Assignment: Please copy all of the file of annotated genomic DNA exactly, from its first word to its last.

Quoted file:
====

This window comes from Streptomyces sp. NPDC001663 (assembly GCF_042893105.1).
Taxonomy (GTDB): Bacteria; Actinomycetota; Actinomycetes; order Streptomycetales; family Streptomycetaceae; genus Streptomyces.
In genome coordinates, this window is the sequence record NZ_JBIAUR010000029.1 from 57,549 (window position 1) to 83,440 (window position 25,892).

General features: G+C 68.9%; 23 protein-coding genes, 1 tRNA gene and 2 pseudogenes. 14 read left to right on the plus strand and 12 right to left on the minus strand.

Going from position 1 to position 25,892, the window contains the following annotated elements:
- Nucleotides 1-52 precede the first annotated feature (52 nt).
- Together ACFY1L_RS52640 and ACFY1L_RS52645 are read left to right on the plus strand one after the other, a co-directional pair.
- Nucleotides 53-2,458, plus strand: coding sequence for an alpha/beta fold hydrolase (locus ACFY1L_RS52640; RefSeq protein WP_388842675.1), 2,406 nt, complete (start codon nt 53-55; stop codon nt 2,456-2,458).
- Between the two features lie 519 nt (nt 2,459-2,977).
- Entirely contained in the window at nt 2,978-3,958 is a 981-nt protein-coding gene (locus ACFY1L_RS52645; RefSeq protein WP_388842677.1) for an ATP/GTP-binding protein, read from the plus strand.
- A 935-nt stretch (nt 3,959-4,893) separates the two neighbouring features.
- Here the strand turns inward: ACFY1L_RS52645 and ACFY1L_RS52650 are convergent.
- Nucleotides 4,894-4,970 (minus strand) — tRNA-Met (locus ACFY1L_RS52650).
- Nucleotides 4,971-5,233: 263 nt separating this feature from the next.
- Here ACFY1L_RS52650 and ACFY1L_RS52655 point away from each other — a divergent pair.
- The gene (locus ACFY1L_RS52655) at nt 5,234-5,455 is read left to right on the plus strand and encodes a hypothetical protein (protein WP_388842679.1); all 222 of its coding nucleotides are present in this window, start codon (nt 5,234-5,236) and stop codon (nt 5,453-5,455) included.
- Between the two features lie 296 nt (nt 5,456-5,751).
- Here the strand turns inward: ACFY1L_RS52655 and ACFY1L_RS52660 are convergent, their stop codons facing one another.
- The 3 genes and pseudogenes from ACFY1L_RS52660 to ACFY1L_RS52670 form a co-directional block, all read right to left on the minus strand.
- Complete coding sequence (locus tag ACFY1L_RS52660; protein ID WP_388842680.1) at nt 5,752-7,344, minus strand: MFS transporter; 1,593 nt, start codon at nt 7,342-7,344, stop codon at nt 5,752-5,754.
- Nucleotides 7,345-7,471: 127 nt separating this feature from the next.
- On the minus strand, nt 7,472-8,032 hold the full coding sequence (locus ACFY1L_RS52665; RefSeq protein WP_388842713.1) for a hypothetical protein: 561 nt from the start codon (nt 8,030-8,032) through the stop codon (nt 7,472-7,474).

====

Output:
This window comes from Streptomyces sp. NPDC001663 (assembly GCF_042893105.1).
Taxonomy (GTDB): Bacteria; Actinomycetota; Actinomycetes; order Streptomycetales; family Streptomycetaceae; genus Streptomyces.
In genome coordinates, this window is the sequence record NZ_JBIAUR010000029.1 from 57,549 (window position 1) to 83,440 (window position 25,892).

General features: G+C 68.9%; 23 protein-coding genes, 1 tRNA gene and 2 pseudogenes. 14 read left to right on the plus strand and 12 right to left on the minus strand.

Going from position 1 to position 25,892, the window contains the following annotated elements:
- Nucleotides 1-52 precede the first annotated feature (52 nt).
- Together ACFY1L_RS52640 and ACFY1L_RS52645 are read left to right on the plus strand one after the other, a co-directional pair.
- Nucleotides 53-2,458, plus strand: coding sequence for an alpha/beta fold hydrolase (locus ACFY1L_RS52640; RefSeq protein WP_388842675.1), 2,406 nt, complete (start codon nt 53-55; stop codon nt 2,456-2,458).
- Between the two features lie 519 nt (nt 2,459-2,977).
- Entirely contained in the window at nt 2,978-3,958 is a 981-nt protein-coding gene (locus ACFY1L_RS52645; RefSeq protein WP_388842677.1) for an ATP/GTP-binding protein, read from the plus strand.
- A 935-nt stretch (nt 3,959-4,893) separates the two neighbouring features.
- Here the strand turns inward: ACFY1L_RS52645 and ACFY1L_RS52650 are convergent.
- Nucleotides 4,894-4,970 (minus strand) — tRNA-Met (locus ACFY1L_RS52650).
- Nucleotides 4,971-5,233: 263 nt separating this feature from the next.
- Here ACFY1L_RS52650 and ACFY1L_RS52655 point away from each other — a divergent pair.
- The gene (locus ACFY1L_RS52655) at nt 5,234-5,455 is read left to right on the plus strand and encodes a hypothetical protein (protein WP_388842679.1); all 222 of its coding nucleotides are present in this window, start codon (nt 5,234-5,236) and stop codon (nt 5,453-5,455) included.
- Between the two features lie 296 nt (nt 5,456-5,751).
- Here the strand turns inward: ACFY1L_RS52655 and ACFY1L_RS52660 are convergent, their stop codons facing one another.
- The 3 genes and pseudogenes from ACFY1L_RS52660 to ACFY1L_RS52670 form a co-directional block, all read right to left on the minus strand.
- Complete coding sequence (locus tag ACFY1L_RS52660; protein ID WP_388842680.1) at nt 5,752-7,344, minus strand: MFS transporter; 1,593 nt, start codon at nt 7,342-7,344, stop codon at nt 5,752-5,754.
- Nucleotides 7,345-7,471: 127 nt separating this feature from the next.
- On the minus strand, nt 7,472-8,032 hold the full coding sequence (locus ACFY1L_RS52665; RefSeq protein WP_388842713.1) for a hypothetical protein: 561 nt from the start codon (nt 8,030-8,032) through the stop codon (nt 7,472-7,474).